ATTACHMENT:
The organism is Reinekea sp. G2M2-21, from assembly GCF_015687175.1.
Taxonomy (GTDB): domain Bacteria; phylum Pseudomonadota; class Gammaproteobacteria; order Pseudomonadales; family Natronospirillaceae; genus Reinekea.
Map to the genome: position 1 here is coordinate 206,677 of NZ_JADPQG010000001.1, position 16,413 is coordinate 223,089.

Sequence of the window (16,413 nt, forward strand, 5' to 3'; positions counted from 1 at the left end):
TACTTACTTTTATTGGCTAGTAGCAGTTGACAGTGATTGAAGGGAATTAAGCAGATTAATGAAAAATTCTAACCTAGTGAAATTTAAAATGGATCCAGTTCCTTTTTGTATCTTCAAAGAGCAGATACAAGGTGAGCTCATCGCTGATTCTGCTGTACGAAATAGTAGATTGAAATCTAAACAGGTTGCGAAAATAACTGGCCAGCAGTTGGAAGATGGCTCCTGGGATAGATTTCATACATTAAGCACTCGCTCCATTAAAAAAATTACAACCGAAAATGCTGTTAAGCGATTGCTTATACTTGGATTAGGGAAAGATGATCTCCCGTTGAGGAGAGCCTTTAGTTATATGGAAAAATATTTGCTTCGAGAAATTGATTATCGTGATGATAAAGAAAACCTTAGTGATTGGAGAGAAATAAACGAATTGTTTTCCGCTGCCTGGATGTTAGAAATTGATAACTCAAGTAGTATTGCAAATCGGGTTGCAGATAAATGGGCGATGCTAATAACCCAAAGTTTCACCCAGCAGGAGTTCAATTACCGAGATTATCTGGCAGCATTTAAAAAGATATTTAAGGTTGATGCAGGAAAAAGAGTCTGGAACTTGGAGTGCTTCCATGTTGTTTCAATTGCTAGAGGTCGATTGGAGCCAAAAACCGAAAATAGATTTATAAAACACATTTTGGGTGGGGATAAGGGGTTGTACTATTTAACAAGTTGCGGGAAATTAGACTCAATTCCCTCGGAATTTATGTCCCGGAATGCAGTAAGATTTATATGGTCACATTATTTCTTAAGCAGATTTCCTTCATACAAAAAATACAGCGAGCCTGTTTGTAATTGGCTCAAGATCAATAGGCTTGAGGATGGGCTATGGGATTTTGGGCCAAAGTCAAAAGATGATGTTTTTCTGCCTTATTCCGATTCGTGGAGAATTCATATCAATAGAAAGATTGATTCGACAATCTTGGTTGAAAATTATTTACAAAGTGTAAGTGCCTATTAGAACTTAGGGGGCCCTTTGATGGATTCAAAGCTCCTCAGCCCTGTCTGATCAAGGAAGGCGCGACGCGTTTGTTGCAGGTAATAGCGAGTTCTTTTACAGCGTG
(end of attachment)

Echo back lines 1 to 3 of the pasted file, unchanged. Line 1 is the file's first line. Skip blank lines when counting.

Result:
The organism is Reinekea sp. G2M2-21, from assembly GCF_015687175.1.
Taxonomy (GTDB): domain Bacteria; phylum Pseudomonadota; class Gammaproteobacteria; order Pseudomonadales; family Natronospirillaceae; genus Reinekea.
Map to the genome: position 1 here is coordinate 206,677 of NZ_JADPQG010000001.1, position 16,413 is coordinate 223,089.